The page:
So many of Trump's supporters either agree with Trump's excessive hateful, sneering and racist stances -- along with his confused and frequently draconian foreign policy positions. Others of his supporters forgive him his misstatements of facts and "un-Christian" lifestyle. Why? Because he's the great white hope. He is brash, belligerent, unapologetic, prejudiced and an authoritarian. Just the kind of guy who could restore the supremacy of white Christian national identity politics and put people of color and non-Judeo-Christian religions "in their place."
As the US's non-white, non-Christian population has increased, the emotional desperation of people who tie their personal identities and senses of comfort and power to being white Christians increases. We noted above that white Christians are already a minority in the nation. Add to that this forecast as detailed in a 2015 NPR report:
America is heading toward the day when whites will no longer make up the majority of the population. And U.S. children will get there soon, according to a new U.S. Census Bureau report. The agency also says the overall U.S. population will grow older — and grow more slowly — in coming years.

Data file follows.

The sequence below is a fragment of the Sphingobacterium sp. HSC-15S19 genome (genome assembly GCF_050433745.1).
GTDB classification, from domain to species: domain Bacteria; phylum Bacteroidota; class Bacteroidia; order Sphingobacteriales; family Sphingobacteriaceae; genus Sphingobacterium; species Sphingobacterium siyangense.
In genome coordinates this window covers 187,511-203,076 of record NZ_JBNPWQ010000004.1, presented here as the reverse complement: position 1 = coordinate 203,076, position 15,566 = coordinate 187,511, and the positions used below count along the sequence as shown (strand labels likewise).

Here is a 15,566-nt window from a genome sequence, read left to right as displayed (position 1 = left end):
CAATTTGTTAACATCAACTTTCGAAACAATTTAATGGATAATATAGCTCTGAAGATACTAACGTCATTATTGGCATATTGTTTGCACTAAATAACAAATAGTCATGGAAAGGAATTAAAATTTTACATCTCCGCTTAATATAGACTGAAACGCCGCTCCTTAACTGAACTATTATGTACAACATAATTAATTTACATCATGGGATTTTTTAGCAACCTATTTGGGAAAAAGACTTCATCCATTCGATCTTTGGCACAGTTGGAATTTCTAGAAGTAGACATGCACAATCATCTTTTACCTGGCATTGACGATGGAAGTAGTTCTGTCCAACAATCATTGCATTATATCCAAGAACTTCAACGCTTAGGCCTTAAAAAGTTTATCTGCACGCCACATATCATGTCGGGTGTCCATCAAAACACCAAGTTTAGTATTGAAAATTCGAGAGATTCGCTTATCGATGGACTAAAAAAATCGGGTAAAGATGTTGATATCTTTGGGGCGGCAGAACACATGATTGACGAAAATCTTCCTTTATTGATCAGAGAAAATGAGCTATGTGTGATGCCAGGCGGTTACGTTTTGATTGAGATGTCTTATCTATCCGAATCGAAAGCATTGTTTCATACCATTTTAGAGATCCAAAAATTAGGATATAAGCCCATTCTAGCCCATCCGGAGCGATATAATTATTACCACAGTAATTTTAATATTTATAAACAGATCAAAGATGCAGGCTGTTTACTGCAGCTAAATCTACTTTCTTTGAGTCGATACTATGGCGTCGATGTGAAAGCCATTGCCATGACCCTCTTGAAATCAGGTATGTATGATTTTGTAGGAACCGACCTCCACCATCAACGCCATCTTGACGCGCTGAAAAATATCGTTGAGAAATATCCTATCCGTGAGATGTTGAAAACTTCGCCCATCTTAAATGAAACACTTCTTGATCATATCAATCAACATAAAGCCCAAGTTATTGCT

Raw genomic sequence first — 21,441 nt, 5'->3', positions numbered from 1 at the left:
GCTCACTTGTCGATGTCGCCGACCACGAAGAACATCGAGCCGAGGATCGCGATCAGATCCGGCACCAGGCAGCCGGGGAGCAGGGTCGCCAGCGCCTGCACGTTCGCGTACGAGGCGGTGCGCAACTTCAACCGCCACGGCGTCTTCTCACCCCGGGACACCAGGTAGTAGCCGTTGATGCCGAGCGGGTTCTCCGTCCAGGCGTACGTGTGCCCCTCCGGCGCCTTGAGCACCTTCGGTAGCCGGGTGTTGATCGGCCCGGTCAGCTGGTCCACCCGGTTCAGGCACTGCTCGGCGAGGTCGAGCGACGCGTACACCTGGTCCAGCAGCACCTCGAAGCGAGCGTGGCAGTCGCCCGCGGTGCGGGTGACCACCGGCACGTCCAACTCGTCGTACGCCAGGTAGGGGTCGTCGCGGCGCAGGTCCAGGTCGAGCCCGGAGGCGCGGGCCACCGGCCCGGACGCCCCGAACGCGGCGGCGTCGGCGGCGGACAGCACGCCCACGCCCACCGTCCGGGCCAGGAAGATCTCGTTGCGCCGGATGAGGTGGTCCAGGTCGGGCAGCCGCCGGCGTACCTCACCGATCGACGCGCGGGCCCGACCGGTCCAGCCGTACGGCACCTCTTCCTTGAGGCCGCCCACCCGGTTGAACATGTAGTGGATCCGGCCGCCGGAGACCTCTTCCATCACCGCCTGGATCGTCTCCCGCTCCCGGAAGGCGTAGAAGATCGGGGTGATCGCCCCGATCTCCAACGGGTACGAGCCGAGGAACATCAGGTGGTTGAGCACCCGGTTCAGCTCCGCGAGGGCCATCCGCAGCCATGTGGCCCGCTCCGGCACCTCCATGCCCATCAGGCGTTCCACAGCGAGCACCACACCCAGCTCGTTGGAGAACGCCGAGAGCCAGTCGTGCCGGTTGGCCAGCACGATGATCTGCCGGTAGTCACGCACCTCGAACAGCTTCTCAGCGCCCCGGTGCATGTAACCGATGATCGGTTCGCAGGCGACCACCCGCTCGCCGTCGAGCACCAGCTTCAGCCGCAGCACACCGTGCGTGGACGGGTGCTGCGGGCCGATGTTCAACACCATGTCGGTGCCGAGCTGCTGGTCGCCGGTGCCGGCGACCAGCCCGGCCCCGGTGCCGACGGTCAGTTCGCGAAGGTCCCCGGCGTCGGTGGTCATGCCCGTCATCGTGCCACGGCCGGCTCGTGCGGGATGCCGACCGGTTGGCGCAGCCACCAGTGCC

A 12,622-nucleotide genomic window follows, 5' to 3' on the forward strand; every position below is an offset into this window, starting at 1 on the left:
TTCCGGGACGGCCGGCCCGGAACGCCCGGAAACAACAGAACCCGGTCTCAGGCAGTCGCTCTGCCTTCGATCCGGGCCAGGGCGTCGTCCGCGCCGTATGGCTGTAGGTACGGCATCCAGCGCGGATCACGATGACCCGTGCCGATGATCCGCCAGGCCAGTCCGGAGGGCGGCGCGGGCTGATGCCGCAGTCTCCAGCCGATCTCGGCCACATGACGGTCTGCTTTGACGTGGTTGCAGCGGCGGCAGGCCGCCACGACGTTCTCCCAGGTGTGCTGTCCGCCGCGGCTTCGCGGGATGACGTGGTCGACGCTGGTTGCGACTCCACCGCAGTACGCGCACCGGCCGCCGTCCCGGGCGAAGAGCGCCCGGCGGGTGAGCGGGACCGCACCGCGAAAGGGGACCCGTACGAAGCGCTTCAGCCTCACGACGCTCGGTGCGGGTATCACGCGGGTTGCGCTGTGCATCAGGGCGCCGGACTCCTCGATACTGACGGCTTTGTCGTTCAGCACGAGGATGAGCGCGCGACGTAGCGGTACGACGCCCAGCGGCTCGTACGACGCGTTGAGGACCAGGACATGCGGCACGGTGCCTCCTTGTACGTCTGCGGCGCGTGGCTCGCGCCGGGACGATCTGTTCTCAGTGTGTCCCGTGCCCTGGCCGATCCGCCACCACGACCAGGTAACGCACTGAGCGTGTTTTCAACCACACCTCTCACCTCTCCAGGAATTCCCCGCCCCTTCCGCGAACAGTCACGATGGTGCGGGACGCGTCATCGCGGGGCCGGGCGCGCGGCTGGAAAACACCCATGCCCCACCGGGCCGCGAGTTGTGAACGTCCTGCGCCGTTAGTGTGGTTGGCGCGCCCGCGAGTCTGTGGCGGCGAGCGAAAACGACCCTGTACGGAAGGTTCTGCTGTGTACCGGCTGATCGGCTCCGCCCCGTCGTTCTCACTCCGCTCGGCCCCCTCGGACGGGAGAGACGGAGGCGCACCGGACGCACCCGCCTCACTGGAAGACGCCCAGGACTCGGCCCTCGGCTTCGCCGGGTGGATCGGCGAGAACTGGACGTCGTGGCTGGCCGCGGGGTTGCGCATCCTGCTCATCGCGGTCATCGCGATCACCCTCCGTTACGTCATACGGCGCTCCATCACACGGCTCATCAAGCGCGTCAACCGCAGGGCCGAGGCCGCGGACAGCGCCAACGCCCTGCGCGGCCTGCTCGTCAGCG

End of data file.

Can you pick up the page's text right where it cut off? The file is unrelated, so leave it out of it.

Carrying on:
By around 2020, "more than half of the nation's children are expected to be part of a minority race or ethnic group," the Census Bureau says, putting Americans under the age of 18 at the front of a trend that will see the overall population follow suit some 20 years later.
"When that shift for the U.S. as a whole takes place by 2044, the Census Bureau predicts no one racial or ethnic group will dominate the U.S. in terms of size," NPR's Hansi Lo Wang reports. "Overall, the U.S. population is set to grow more slowly over the next few decades partly because of declining fertility rates. It's expected to hit 400 million by 2051."
In short, Donald Trump represents probably the last presidential campaign in which a white person running a campaign based on unabashed racism and bigotry has a chance of winning the presidency.
In The Washington Post interview about his book, John P. Slide states,
My argument in the book is that we have already experienced the passing of White Christian America. While this claim is grounded in demographic changes, it is also supported by the fading power of major institutions, such as the National Council of Churches or the Christian Coalition of America. There are no indicators that the country will see the likes of White Christian America as a dominant cultural force again.
The tumultuous Republican primaries and the ongoing reprehensible comments of Donald Trump, however, make it clear that in an immediate sense, the last gasps of white Christian identity will continue to create turmoil.